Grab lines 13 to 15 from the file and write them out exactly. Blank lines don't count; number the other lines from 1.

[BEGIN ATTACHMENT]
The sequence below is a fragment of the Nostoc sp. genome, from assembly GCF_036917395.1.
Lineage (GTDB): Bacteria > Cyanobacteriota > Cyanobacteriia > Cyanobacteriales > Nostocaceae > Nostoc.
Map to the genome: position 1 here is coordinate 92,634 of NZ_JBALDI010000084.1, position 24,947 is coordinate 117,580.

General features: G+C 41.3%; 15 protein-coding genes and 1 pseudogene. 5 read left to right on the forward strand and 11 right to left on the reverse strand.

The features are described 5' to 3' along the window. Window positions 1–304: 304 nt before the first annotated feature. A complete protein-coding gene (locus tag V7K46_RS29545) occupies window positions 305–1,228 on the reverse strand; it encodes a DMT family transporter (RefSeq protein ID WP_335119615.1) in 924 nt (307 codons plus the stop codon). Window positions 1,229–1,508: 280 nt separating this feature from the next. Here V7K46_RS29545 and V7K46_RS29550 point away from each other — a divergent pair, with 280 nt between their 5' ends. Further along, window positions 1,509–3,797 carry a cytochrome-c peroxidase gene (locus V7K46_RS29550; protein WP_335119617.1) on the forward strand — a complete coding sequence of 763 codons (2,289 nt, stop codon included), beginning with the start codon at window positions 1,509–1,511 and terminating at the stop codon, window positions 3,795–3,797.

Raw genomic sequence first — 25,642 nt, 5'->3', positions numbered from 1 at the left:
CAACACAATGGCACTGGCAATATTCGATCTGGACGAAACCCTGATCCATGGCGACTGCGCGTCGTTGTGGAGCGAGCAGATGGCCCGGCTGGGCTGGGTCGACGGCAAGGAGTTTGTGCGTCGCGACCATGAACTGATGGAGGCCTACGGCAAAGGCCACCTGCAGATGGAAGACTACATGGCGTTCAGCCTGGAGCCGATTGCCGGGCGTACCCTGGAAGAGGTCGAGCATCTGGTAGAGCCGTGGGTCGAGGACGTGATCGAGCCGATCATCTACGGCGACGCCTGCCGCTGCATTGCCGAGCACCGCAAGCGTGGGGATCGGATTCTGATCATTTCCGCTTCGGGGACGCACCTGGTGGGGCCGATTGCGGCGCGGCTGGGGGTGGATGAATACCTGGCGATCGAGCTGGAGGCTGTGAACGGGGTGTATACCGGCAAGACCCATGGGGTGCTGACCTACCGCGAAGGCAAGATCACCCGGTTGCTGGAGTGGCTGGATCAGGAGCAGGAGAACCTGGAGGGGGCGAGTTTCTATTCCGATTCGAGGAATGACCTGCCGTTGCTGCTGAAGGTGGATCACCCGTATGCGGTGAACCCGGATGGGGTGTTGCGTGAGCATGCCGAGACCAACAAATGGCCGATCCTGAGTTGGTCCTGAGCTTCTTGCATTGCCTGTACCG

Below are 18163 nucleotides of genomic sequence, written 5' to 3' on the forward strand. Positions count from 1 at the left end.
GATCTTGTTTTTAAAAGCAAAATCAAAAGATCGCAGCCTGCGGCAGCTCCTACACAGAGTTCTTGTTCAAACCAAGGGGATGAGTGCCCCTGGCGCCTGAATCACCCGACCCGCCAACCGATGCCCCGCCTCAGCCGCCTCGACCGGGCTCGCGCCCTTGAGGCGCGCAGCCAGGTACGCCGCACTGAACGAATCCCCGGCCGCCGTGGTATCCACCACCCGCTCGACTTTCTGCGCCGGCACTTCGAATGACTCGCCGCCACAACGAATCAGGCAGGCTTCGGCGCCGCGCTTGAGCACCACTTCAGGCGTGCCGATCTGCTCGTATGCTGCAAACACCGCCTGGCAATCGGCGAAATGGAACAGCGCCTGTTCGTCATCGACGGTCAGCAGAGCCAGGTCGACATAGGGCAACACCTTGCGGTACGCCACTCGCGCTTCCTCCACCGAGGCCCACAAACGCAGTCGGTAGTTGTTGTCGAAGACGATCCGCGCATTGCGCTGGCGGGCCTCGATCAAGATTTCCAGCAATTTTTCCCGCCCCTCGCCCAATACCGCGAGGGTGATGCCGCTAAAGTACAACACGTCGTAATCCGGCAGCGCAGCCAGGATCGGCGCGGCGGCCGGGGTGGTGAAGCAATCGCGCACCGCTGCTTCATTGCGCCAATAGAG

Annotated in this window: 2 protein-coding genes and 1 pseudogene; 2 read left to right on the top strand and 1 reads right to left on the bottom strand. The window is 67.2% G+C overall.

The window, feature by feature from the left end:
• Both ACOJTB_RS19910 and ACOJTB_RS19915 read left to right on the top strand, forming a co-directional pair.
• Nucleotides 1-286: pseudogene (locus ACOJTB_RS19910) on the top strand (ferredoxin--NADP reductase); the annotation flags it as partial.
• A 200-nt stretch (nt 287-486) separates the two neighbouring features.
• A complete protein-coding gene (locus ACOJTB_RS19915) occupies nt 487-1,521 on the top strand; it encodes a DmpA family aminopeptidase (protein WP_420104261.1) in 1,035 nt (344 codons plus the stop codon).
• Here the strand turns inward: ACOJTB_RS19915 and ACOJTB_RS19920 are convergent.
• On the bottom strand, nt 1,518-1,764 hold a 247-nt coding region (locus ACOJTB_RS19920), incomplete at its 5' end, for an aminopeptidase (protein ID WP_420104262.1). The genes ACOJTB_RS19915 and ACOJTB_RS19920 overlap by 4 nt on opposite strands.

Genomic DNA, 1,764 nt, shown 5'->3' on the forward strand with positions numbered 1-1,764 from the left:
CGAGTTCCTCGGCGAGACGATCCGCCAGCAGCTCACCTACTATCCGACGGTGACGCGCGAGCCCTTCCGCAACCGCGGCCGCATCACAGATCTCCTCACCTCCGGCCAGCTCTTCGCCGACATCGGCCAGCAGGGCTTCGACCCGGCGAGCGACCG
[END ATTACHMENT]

• Nucleotides 1-286: pseudogene (locus ACOJTB_RS19910) on the top strand (ferredoxin--NADP reductase); the annotation flags it as partial.
• A 200-nt stretch (nt 287-486) separates the two neighbouring features.
• A complete protein-coding gene (locus ACOJTB_RS19915) occupies nt 487-1,521 on the top strand; it encodes a DmpA family aminopeptidase (protein WP_420104261.1) in 1,035 nt (344 codons plus the stop codon).